Power cables, generators, sound systems, electrical circuits. For most of us, these are pretty obscure things. When you're throwing a party with electrified entertainment, these esoteric things really matter if you want the band to play uninterrupted. I turned to my friend and longtime sound engineer, David Jennings, to walk through some of these items for folks out there who want to make sure that their party stays rockin' from start to finish.
For those of you who don't know the role of a sound engineer, they're pretty essential. They're the first to arrive to an event with several tons of equipment and a mile or two of electric cables. Their job is to help make the band sound incredible and to mute the mic when your drunk uncle gets up to make an unplanned toast. They're also the last to pack everything up and leave. Pretty essential role, and we're fortunate to work with Dave and his crew of pros.
Nash: In your career, how many shows have you run sound for?
Dave: Let’s just say 2.5 shows a week, times 52 weeks, times 30 years…that’s 3,900 shows!
Nash: How many of those do you think are weddings?
Dave: Close to 800 weddings. That’s a number I’ve never really thought about until now.
Nash: So what are the power basics that a venue needs in order for an electrified band to perform?
Dave: The power needs depend on what size system is coming in. Most bands are going to need a minimum of at least 2, separate 20 amp circuits. Fortunately, a lot of the newer speakers and LED lights coming out these days are so much more energy efficient than they used to be.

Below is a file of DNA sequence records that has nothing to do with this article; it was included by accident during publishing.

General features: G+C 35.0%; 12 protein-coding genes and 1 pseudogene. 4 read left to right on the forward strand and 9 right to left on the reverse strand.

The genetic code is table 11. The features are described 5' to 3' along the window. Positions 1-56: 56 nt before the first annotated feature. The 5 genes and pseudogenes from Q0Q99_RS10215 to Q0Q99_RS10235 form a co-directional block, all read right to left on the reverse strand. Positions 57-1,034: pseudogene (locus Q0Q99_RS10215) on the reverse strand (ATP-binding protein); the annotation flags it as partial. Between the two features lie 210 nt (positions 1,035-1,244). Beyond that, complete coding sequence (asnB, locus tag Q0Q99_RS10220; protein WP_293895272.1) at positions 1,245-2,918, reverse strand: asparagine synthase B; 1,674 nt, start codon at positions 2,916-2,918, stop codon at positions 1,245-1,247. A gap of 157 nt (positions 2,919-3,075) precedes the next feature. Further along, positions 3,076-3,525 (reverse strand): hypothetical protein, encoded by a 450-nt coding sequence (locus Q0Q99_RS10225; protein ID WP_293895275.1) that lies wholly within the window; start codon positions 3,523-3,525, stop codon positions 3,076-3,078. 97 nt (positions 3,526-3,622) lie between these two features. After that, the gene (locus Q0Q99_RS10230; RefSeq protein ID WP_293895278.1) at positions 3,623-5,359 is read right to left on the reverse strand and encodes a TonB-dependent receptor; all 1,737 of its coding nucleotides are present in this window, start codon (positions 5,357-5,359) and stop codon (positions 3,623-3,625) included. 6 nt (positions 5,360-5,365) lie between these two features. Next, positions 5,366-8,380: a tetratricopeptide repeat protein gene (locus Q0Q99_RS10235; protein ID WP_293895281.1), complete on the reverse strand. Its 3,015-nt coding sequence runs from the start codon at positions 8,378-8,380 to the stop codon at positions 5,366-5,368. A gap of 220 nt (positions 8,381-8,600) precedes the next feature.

Nash: For a layperson, how does one determine that a circuit is on different breakers to avoid overloading its capacity?
Dave: A lot of the newer venues and ballrooms will often times have the plugs labeled, which is fantastic. Other than that, the venue contact would hopefully know the most about the inner workings of the venue’s power. But even then sometimes, it’s been up to me to come in and test the power just to know that I’ve got 2 separate circuits. I actually find that in most venues, the local contacts really aren’t aware of their power specs and have had to depend on whoever is coming in to figure it out.
Nash: So that’s a great tidbit…If you’re going to have electrified entertainment perform in a venue that’s not a traditional music venue, it’s essential to figure out power specs on the front end so the show doesn’t get interrupted, or worse…
Nash: Does electric current weaken over the length of extension cords? Because that’s something a lot of people don’t think of, especially if they’re planning an event in an outdoor or remote location.
Dave: Here’s an example of a real world experience. I was running sound for a car show at a bar in Garner. They had the band about 300 feet away from the building. A band had played there previously and they had hooked directly into the municipal power pole. But I’m not an electrician, so that wasn’t an option for me. So I ended up running about 250 feet of of extension cords from the building to the stage. By the time the power got out to my sound board, when the band would start playing and I would increase the sound system’s volume, the voltage dropped so low that the sound board shut off. And that’s a problem.
At your source, you really want your power to be at least 120 volts. You definitely don’t want it to be lower than 115. You need to have good extension cords too. They’re measured by gauge. The lower the number the thicker the copper inside the cord. If you’re playing with a 16 gauge cable and trying to draw a lot of power down it, you will lose a lot of voltage on a 100 foot cable. If you have a 12 or 14 gauge cable you won't lose as much voltage and you can pull more on the cable. It’s important to know that if you’re going a long distance, you will lose voltage. Power can become dangerously low to the point where electronics will shut down or even break down. Using thin cables makes it even worse.